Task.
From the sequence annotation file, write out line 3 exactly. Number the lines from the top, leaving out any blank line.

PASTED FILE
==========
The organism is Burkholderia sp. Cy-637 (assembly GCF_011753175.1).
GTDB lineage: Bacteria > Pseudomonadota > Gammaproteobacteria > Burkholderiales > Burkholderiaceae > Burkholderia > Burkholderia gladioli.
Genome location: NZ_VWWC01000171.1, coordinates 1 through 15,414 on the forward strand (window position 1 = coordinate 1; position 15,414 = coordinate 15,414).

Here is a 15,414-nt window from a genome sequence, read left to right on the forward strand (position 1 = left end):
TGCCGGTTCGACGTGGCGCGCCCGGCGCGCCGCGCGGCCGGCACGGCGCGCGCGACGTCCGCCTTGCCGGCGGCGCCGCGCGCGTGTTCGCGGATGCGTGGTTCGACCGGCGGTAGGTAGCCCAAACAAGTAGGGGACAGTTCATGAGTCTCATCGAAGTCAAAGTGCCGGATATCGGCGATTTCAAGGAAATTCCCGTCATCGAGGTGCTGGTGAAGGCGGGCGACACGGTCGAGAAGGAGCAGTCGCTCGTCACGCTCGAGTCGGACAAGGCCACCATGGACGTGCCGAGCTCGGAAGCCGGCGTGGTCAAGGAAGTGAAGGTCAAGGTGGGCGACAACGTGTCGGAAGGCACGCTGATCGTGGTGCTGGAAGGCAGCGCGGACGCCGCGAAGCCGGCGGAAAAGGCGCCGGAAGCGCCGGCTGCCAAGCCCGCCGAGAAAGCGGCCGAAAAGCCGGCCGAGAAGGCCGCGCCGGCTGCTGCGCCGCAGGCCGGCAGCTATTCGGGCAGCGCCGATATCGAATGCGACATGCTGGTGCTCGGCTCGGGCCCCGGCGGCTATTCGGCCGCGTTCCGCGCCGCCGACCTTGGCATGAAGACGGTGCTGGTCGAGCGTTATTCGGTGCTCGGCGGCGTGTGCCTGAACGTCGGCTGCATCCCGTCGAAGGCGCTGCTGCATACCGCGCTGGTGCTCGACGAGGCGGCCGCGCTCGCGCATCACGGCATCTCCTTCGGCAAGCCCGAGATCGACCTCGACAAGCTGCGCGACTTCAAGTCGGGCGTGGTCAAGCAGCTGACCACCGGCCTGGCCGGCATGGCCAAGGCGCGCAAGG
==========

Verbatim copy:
Genome location: NZ_VWWC01000171.1, coordinates 1 through 15,414 on the forward strand (window position 1 = coordinate 1; position 15,414 = coordinate 15,414).